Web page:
Sunday, December 8, 2013
Women who work full time in Maine earn about 22 percent less than men who work full time, according to the latest data on the state's work force.
In 2010, women in food preparation and serving jobs earned 82 percent of what a man made. Krista Kern Desjarlais, front, owner of Portland’s Bresca, says her line cooks, Blaine Pitcock, left, and Shelby Stevens, do the same work and earn the same pay.
John Ewing/Staff Photographer
Men tend to earn a lot more than women in occupations such as manufacturing and sales, and a little more in health care support and administrative support, according to the data.
The wage gap is only about half as big now as it was in the 1970s, the result of women gradually catching up to men's salaries and hourly wages, economists say. But it hasn't gone away.
"It's certainly been moving in the right direction, but it's been moving very slowly," said Laurie Lachance, a former Maine state economist who is now president of Thomas College.
The lingering income gap is no surprise to many working women. It may be news to a lot of men, however.
A poll conducted for the Press Herald in late June found that 66 percent of women said they believe women are paid less than men for the same work. Most men -- 53 percent -- on the other hand said that they either did not believe women are paid less or weren't sure.
"They have not really faced it or dealt with it," said Krista Kern Desjarlais, the owner of and chef at Bresca, a restaurant on Middle Street in Portland.
Working her way up as a restaurant line cook and chef, she sometimes replaced men who had no more experience -- and maybe less -- but earned more, Desjarlais said.
"I don't feel like I've ever been discriminated against, but I definitely have taken positions where I was paid less than the man who was in the job before me," she said.
Desjarlais said she doesn't feel it was discrimination because she never worked side by side with a man who was earning more. And, she said, "I chose to take those jobs willingly."
The overwhelming data backs up Desjarlais' experience. Sorry, guys. On this subject, at least, the women seem to know what they're talking about.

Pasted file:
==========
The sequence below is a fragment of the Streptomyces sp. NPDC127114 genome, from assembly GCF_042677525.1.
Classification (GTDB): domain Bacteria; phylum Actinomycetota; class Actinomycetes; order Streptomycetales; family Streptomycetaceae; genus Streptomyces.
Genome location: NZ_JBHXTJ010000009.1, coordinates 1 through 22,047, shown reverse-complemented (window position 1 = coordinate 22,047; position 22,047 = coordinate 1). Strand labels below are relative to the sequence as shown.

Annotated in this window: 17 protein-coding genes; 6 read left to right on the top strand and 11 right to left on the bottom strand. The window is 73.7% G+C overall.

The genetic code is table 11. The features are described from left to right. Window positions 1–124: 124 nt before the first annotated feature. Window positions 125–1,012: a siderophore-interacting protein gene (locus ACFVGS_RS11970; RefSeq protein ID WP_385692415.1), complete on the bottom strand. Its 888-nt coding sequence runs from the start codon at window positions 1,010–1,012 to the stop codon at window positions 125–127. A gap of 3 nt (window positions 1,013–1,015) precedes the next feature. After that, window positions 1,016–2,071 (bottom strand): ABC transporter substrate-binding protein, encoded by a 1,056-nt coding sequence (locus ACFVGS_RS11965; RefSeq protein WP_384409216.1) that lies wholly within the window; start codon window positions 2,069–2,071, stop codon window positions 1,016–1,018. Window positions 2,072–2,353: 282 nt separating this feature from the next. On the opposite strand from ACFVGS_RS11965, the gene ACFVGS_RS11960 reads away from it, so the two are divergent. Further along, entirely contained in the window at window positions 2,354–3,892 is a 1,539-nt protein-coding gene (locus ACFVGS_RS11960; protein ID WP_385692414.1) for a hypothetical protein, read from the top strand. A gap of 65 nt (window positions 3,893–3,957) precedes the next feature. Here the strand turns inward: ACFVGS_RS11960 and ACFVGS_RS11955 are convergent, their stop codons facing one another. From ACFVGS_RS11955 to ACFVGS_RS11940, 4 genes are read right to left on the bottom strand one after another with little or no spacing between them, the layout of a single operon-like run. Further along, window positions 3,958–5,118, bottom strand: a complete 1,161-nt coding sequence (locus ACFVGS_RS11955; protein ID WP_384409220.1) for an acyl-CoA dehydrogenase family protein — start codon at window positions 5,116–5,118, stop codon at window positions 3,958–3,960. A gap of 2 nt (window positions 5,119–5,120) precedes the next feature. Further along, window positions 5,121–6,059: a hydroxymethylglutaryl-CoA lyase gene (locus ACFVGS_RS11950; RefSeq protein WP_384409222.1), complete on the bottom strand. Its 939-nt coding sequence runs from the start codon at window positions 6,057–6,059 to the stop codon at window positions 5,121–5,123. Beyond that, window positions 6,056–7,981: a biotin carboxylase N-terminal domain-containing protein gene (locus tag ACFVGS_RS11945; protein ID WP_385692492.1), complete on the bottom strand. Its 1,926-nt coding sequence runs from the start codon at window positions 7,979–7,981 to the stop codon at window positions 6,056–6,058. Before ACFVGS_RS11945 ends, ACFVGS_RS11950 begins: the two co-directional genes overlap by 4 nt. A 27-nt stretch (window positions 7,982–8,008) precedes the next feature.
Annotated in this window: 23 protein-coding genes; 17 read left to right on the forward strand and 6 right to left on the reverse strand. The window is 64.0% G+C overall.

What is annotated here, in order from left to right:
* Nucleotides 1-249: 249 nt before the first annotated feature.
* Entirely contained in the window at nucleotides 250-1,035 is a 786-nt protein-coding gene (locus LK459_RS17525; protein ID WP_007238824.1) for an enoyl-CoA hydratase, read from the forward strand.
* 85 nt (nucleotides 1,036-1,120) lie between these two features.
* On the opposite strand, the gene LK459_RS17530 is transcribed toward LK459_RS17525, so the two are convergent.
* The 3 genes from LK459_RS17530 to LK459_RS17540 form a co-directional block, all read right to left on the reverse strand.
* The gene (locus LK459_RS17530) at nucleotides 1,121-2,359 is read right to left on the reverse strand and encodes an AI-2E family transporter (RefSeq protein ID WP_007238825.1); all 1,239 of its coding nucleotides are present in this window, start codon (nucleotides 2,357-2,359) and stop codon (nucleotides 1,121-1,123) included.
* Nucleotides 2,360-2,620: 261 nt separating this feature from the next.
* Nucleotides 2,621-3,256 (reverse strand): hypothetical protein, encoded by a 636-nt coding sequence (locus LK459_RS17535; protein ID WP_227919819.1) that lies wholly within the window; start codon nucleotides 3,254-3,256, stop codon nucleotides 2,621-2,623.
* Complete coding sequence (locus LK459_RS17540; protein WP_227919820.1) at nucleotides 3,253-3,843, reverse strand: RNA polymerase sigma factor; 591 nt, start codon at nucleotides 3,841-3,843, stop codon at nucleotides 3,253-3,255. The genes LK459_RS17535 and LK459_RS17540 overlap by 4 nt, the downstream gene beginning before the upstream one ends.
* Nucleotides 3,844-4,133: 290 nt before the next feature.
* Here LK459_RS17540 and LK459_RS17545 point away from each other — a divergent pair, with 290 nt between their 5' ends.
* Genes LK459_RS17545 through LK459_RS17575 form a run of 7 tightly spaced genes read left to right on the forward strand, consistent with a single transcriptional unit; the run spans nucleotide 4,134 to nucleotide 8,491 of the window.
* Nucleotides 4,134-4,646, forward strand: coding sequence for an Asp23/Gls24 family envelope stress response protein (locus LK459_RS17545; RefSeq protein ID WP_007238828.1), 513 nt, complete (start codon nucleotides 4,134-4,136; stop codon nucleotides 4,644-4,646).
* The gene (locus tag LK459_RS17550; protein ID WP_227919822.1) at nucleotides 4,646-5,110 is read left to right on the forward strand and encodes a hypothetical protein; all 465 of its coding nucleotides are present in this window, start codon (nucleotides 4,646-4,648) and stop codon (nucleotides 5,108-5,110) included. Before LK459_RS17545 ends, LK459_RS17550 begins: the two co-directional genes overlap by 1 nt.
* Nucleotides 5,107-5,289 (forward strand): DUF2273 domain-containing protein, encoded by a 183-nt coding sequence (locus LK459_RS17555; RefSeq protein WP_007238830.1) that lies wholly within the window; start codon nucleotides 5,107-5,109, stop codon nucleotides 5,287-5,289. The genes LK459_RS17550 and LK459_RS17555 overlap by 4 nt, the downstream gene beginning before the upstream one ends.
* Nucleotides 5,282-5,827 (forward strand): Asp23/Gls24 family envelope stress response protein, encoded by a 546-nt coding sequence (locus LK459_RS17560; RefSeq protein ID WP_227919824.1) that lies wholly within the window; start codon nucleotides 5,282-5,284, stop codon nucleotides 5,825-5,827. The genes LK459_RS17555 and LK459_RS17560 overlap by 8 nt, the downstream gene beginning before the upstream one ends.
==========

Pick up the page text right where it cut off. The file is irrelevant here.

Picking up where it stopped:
"I have absolutely no doubt about it. We document it every year," said Lachance, who helped track state economic data as a member of the Maine Economic Growth Council. "When you look at what full-time women make and what full-time men make by occupation, there's no question women make less."
And that's not good, either for the economy or for the state as a whole, according to Lachance.
"When you look at single heads of households, it's predominantly women, which means that children in that family unit are dealing with lower earnings and a lower standard of living," she said.
The gap also means women -- who tend to live longer than men -- earn less in their careers to support themselves through their retirement years and are more likely to need public assistance, she said.
It's not just women experts who say that the wage gap is real.
"The numbers certainly bear out the story that women are earning substantially less than men for what we would consider the same work," said Ryan Neale, program director for the Maine Economic Growth Council and the Maine Development Foundation.
The average Maine woman working full-time earned $33,959 in 2010, according to the latest annual survey data published by the U.S. Census Bureau. That's 78 percent of what the average Maine man earned -- $43,257. In other words, she earned about 78 cents for every dollar he earned.
Nationally, woman earned 78.3 percnt of what men earned, according to the survey.
That gap is much smaller than it was 40 years ago, when Maine women earned an average of 58 percent of what men earned.
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